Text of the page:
Film & TV
Lesson time 18:15 min
Jungles, oceans, and volcanic craters—Werner has shot movies in them all. Learn how to find spectacular locations and turn them into functional sets for your own films.
Topics include: Location scouting • Permits • Getting away with film
Not only would I direct actors or human beings, I would also direct landscapes. In a way, opening of Aguirre is directed landscape. It's somehow understanding the essence and doing the right thing in this landscape and incorporate it into a dynamic that you do not normally see in a movie. [MUSIC PLAYING] Sometimes I have spent many weeks scouting like Aguirre rafting down on Amazon tributaries. [MUSIC PLAYING] Yes, this is near Machu Piccu near Urubamba. And here you see this zigzag path. It's almost vertical and slippery. And many of the native people who come from the highlands came from very high up, were frightened. Some of them altitude sick. Some of them had vertigo, vertigo, more than anything. And I would run up and down the zigzag path to exhaustion and tie some of them onto bushes so they wouldn't slip down, and I said stay where you are. We'll get you out later. [MUSIC PLAYING] It was filmed only once. and those are moments where I had the feeling I was blessed. Something fell into my lap. That in a way, I knew I deserved it, but you have to be lucky as well. And it's a really wonderful moment when you see how stupid is this chick in the llamas. Everything. It really was a location that I loved and I had great disputes with Kinski about it. He wanted the entire ensemble because you see the ruins of Machu Picchu, one of the most photographed sites on our planet. And I said no, this is postcard kitsch. I want a detail of it, and he started to scream and yell and kick at the camera and so I took him out of the shot. [MUSIC PLAYING] So of course, the quality of pre-production location scouting made the quality of what you see on screen. And it's not that you can organize it quickly and you say ah, let's go there. You just can't go there and start shooting. [MUSIC PLAYING] When it comes to location, it is not only the location that you see on screen. Yes that's the key to all. That overwhelms every other consideration. But at the same time, you have to consider logistics. Where M you have there were no hotels at that time. There was a tiny hotel eight rooms. Up near Machu Piccu. Nothing else at that time. So where do you house your 450 extras? Where does the crew stay? Crew was very small, but still. So we went into a tea plantation down at the river which had a huge barn, which we emptied out and filled it with sort of hammocks and beds on top of each other for 450 people. So we had to organize that. At the same time, where the crew stay. We were very provisionally housed. I stayed in a mud hut of a woman who was actually-- she had a hunchback. A very, very sweet woman, and she had six children and something like over 200 Guinea pigs. And at night, the Guinea pigs would run around and run over me. I had to learn how to sleep with Guinea pigs running over me. There's ...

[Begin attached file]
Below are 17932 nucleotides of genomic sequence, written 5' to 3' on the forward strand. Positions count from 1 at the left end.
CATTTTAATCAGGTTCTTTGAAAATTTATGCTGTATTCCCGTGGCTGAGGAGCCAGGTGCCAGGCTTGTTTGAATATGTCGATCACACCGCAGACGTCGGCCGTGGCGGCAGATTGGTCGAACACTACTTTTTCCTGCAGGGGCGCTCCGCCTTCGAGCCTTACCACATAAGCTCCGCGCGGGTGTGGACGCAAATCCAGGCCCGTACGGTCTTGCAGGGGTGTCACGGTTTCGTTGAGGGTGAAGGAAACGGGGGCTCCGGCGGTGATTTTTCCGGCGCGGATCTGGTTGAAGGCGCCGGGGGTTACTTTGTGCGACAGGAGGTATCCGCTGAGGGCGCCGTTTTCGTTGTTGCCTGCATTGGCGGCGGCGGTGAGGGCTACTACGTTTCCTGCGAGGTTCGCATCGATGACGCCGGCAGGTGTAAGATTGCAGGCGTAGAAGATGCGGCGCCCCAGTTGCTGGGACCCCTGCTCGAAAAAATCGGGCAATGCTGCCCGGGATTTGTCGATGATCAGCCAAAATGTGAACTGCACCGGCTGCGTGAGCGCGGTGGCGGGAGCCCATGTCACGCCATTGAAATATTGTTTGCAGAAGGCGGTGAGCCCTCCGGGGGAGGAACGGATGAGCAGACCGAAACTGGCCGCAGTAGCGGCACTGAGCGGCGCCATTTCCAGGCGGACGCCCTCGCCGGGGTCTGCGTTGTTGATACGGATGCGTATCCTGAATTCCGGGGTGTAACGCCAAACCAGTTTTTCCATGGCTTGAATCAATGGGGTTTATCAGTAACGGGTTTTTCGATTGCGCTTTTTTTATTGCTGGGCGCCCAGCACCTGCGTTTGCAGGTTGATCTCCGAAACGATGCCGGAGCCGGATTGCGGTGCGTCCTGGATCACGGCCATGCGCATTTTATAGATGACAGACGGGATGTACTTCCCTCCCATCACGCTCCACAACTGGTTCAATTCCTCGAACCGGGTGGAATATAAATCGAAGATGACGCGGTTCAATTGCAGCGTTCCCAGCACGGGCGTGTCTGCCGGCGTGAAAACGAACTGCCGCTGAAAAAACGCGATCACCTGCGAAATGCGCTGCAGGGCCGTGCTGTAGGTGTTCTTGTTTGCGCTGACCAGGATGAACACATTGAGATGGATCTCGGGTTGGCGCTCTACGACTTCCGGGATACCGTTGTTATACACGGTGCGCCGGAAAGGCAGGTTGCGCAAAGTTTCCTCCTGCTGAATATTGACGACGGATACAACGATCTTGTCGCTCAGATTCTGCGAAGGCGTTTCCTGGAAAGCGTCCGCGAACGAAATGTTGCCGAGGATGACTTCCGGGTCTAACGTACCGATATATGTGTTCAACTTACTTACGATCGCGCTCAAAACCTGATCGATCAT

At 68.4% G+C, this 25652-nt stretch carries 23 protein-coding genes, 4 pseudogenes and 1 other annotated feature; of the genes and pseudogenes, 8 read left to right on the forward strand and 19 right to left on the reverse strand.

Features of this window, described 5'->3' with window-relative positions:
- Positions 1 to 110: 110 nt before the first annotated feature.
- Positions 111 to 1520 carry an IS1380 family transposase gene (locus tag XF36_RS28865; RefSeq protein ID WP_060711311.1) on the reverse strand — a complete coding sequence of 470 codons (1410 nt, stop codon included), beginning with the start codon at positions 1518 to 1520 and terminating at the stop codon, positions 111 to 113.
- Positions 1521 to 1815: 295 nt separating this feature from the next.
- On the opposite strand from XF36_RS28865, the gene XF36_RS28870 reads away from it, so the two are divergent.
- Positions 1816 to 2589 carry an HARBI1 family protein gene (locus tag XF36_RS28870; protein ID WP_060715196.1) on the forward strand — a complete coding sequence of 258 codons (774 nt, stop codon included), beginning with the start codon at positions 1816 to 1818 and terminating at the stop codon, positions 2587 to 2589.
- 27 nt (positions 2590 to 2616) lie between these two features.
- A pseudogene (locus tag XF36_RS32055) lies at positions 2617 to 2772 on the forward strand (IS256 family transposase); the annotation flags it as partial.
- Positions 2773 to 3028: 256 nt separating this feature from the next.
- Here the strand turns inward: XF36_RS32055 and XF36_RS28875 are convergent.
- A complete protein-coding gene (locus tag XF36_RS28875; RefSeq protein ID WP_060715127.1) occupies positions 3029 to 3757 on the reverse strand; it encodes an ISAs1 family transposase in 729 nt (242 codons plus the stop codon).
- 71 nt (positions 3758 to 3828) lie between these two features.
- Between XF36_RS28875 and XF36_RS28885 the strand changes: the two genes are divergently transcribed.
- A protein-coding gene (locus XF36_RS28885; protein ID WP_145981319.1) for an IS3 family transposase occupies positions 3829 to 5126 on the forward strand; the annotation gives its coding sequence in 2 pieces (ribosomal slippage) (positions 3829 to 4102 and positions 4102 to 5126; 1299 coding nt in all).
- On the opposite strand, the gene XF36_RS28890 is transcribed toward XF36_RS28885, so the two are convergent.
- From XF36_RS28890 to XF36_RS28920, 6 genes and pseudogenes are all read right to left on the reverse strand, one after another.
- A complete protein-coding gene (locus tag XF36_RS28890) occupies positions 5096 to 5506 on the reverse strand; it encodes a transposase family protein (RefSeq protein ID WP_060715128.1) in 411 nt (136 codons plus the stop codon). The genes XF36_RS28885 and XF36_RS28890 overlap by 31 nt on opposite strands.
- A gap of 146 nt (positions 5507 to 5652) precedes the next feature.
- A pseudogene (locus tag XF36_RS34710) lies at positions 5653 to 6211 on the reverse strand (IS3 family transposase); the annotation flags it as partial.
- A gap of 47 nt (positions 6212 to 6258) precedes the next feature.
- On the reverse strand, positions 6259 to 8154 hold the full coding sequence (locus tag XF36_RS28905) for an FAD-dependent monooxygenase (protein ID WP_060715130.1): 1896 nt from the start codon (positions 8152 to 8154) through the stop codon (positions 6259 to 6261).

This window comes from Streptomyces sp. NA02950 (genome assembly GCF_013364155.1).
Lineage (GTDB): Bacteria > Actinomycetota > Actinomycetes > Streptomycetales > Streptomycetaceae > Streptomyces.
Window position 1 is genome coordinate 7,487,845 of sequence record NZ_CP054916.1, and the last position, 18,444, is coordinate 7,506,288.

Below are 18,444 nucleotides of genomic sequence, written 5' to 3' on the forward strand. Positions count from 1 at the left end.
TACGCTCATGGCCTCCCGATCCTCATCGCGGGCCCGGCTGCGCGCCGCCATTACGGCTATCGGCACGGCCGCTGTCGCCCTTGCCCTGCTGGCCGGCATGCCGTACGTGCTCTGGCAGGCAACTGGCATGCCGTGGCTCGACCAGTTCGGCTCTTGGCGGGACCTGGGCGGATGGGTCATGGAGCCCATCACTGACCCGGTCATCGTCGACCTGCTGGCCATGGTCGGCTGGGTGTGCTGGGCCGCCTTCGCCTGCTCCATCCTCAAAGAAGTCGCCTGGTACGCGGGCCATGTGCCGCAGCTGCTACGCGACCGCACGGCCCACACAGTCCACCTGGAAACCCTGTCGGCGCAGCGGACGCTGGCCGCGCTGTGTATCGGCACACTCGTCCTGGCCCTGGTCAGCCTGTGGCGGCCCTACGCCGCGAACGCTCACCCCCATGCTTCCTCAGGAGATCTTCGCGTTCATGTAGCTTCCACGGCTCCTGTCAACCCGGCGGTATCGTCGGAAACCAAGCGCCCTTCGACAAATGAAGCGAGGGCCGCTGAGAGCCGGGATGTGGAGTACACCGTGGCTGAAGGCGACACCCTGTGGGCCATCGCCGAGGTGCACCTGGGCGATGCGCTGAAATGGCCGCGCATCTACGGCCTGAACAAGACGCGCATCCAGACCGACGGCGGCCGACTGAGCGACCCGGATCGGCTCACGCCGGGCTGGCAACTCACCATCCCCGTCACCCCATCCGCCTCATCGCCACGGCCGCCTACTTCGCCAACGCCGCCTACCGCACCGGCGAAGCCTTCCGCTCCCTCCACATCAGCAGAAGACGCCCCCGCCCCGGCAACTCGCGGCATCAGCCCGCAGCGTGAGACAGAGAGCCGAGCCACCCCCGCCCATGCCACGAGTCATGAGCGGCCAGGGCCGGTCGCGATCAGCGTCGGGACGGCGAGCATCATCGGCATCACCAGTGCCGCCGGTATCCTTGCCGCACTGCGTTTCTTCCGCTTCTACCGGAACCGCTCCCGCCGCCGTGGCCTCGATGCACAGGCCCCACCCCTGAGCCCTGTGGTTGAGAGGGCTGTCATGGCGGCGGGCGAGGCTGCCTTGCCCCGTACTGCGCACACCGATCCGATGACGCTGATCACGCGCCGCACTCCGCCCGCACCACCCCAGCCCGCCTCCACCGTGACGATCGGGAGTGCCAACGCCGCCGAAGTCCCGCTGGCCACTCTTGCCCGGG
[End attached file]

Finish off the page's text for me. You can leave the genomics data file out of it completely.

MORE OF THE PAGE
When the legendary director Werner Herzog was 19, he stole a camera and made his first movie. 70 films and 50 awards later, Werner is teaching documentary and feature filmmaking. In this film class, you’ll learn storytelling, cinematography, location scouting, self-financing, documentary interview techniques, and how to bring your ideas to life. By the end, you’ll make uncompromising movies.
Werner did encourage me to come back, after almost one year without shooting, to cinema. He made me wanna direct, wanna share my ideas with the world. He made me see and learn a lot of way out the problems I myself suffered. He helped me to see light once again and have hope. It was amazing. I had a blast!
Fascinating storyteller, I have always loved Mr. Herzog movies and it was an honor to be able to discover parts of his world!
One of my favourite moviemakers and a great inspirational and motivational instructor, i found these Masterclass very complete and full of rich and pratical details and insights not only for film making but for life in general.
The storyboard is an instrument of the coward